Driven by a seemingly unending parade of breaches, investors looking for the next big score—the rare “unicorn” company that becomes valued at $1 billion or more—are pouring money into security startups and early-stage ventures.
So far in 2015, cyber-security firms received more than $1.2 billion in nearly 100 funding deals in the first two quarters, putting the year on track to match last year’s record pace, according to investment tracking firm CB Insights. Over the past eight quarters, investors put more the $4.6 billion into cyber-security firms, the firm stated.
In the latest such deal security-in-the-cloud company Zscaler announced it closed a $100 million round of funding from a group of investors, adding to the $38 million it had previously received. Dan Druker, chief marketing officer for the company, hesitated at divulging the on-paper valuation of the company, except to say that it had reached an estimated value of more than $1 billion.
Because Zscaler did not take early funding—the company was self funded by founder and CEO Jay Chaudhry—the company had few problems reaching its lofty valuation, Druker told eWEEK. “Because of the funding model, we are not just a unicorn, but more like a unicorn sliding down a rainbow,” he said.
It’s a claim that every startup would like to make. And because of the heated activity in cyber-security, Zscaler is unlikely to be the last security firm to claim the status.
Yet, there also is a danger that the market is becoming overheated. Too much investor interest and a restricted supply of skilled cyber-security entrepreneurs mean that investors have to pay a premium to get in on the action. In short, investors may be paying not for unicorns, but some entirely mythical beast.
As a result, venture firms need to question the value of security startups, Robert R. Ackerman, Jr., managing director and founder of Allegis Capital, told eWEEK.
“I think the cautionary note is that this stuff is complex, and there is a risk of things getting funded that perhaps are not as well thought through and perhaps not as differentiated as they should be,” he said. “‘The old fools rush in.’ I think we are seeing some of that in cyber.”
Despite the caution, this year will likely match the investment activity of 2014. While the number of cyber-security companies that are acquired or go public has fallen from the 2012 high, at least seven currently claim unicorn status.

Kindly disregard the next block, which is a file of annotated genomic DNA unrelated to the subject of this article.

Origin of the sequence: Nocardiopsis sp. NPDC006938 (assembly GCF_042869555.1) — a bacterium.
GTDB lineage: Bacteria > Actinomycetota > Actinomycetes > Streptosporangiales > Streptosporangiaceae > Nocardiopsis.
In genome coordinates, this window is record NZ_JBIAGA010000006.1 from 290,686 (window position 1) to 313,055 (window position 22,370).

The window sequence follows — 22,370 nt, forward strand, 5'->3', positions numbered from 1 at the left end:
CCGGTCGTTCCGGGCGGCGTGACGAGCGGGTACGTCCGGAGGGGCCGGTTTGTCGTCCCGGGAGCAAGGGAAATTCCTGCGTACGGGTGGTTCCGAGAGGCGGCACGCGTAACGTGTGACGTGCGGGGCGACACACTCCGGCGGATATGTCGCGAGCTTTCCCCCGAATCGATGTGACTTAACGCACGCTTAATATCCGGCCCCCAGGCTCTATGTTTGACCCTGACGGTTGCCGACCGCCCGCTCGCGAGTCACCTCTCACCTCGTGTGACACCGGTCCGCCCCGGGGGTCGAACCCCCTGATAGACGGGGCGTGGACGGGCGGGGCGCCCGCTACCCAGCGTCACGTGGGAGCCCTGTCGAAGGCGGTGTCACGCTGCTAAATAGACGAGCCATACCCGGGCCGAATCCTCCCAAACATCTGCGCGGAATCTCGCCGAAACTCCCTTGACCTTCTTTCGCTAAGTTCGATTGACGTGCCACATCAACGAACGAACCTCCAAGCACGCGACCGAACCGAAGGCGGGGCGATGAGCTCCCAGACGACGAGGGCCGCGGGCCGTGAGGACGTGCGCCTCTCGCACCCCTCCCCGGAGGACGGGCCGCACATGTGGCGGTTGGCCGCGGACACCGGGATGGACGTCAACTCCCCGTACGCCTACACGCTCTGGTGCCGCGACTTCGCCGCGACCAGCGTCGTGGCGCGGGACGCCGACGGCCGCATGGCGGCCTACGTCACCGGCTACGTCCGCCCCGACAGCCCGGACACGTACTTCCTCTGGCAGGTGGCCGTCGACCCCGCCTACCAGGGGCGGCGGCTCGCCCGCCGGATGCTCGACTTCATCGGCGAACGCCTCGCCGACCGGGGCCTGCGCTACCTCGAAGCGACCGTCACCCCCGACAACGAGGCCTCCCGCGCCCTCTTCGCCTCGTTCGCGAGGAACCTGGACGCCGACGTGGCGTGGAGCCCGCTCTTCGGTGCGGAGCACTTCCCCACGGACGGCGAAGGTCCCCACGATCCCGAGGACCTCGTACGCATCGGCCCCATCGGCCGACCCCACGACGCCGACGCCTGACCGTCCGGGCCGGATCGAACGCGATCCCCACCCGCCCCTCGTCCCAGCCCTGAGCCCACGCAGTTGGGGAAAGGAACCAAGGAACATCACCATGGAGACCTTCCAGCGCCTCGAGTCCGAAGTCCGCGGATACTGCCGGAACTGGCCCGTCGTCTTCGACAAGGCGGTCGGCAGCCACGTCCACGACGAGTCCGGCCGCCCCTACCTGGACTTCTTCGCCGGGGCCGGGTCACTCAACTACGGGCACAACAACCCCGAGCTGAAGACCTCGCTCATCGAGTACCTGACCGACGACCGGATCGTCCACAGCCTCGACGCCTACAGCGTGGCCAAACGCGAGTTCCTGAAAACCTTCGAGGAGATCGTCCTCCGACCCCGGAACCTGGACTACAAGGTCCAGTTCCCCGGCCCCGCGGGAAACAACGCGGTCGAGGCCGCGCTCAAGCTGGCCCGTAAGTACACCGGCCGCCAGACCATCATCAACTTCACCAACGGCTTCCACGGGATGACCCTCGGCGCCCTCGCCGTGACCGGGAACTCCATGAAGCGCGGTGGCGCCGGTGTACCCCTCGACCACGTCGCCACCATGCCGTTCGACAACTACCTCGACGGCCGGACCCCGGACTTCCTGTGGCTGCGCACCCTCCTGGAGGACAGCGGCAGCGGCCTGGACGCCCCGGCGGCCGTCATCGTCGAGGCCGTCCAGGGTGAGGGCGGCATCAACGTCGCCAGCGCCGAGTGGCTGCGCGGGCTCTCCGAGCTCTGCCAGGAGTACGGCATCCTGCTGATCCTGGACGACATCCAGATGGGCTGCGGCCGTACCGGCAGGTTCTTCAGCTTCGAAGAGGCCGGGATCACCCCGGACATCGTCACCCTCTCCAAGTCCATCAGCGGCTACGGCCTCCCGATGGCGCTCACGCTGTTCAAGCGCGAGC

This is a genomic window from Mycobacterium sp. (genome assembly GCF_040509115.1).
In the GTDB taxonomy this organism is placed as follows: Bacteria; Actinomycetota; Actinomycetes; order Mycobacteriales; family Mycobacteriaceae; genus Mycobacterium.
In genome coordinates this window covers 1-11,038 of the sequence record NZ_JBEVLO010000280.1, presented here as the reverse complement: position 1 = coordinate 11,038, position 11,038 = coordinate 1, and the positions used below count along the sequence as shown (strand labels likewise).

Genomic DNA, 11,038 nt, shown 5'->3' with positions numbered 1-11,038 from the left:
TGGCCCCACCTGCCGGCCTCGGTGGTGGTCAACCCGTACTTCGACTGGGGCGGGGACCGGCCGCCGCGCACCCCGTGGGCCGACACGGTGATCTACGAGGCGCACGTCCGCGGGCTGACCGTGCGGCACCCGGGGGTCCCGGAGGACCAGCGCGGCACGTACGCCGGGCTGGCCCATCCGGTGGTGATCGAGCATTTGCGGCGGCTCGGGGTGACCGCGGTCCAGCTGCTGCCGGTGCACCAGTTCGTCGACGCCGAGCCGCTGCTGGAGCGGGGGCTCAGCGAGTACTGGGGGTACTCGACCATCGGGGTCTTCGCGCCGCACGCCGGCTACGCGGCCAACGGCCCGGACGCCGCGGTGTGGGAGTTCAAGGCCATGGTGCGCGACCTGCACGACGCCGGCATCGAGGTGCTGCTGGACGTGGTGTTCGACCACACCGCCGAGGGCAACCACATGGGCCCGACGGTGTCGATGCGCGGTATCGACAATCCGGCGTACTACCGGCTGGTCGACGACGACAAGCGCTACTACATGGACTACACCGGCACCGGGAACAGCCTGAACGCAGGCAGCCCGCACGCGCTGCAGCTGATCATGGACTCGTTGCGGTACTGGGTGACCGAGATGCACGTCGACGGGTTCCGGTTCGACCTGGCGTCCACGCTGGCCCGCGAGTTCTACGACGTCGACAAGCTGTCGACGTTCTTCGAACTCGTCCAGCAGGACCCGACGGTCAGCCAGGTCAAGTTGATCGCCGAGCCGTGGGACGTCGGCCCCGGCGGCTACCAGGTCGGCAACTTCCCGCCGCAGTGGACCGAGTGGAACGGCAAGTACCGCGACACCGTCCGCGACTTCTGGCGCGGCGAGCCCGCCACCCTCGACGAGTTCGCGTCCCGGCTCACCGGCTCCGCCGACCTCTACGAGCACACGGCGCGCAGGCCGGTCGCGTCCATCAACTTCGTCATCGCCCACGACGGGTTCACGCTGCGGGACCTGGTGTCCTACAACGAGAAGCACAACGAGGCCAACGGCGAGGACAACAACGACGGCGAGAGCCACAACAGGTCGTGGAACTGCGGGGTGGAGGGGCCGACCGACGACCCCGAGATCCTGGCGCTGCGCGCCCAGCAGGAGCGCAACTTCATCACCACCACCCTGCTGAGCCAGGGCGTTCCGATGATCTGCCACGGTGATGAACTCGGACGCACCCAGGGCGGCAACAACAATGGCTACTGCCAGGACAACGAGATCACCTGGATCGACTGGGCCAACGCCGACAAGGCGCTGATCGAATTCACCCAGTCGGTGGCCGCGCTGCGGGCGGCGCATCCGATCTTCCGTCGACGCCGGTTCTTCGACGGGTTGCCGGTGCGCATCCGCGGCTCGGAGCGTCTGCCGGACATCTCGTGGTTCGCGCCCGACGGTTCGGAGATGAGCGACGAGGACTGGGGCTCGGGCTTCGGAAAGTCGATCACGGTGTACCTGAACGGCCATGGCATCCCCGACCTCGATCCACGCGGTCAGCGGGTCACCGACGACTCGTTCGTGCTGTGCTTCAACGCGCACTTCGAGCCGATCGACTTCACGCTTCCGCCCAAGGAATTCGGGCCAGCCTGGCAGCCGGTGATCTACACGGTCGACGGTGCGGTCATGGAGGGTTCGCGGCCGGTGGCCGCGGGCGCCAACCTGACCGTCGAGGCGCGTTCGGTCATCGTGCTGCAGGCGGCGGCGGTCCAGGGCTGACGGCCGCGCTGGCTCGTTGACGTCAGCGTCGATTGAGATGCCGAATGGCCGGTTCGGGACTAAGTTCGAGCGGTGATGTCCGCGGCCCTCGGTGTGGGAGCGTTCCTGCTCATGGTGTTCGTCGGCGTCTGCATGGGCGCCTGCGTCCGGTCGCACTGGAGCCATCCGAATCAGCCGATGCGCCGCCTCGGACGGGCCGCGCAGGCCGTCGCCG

CB Insights lists Tanium, Good Technology, CloudFlare, Lookout, Illumio, AVAST Software and Zscaler as the current crop of companies with valuations of $1 billion or more. In July, cloud-based security provider CrowdStrike also announced it had received $100 million in its third round of funding.
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The funding frenzy is driven by the constant litany of network breaches hitting the headlines. More than that, the consequences to businesses and their executives’ reputations have corporate boards willing to spend on security. Target, Sony and the U.S. Office of Personnel Management all dismissed their top manager following significant hacks.
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With such dire consequences from undetected breaches, companies are understandably willing to pay for better security.
“If you look at the threat landscape, it is as broad and deep as you can get,” Ackerman said. “You have vulnerabilities absolutely everywhere. People are very very concerned, and their concern is driven by wondering where the adversaries are going to hit next.”
The constant reminders that businesses can be impacted by breaches has loosened purse strings and driven business to security firms. With CEOs worried about their jobs, and boards worried about potential negative impacts to their stock price, cyber-security firms no longer have to convince businesses that information security is necessary, Zscaler’s Druker said.
“No one wants to be the next Sony, and that makes this a board-level discussion, not an IT-department discussion,” he said. “That is why it is valuations are so high.”
In addition, a number of other factors have restricted supply of cyber-security companies, leaving investors to aggressively fight over fewer companies. The shortage of skilled and experienced cyber-security entrepreneurs—an offshoot of the lack of supply of cyber-security professionals in general—means that fewer companies are available to be funded.
“We know for a fact, there are truly a small number of people that understand cyber-security,” Jeff Hudson, CEO of key-management firm Venafi, told eWEEK. “Think of people that can start companies and have the domain expertise and the track record to do it—there are not that many.” Venafi raised $39 million in June.
The cyber-security industry’s failure to stop breaches, however, is wearing on the confidence of potential customers. Information security managers and chief security officers also only have so much time to evaluate new products and have to carefully choose what they are actually going to deploy on their network.
While investors continue to be enamored of the cyber-security industry’s luster, the time of bargains is long past and potential pitfalls are more likely, Allegis’ Ackerman said.
“I think there are things that are getting funded that should not get funded, because people do not understand how complicated this is,” he said. “When you get to cyber-security, it is still the domain of deep science and deep engineering, and many people do not understand that.”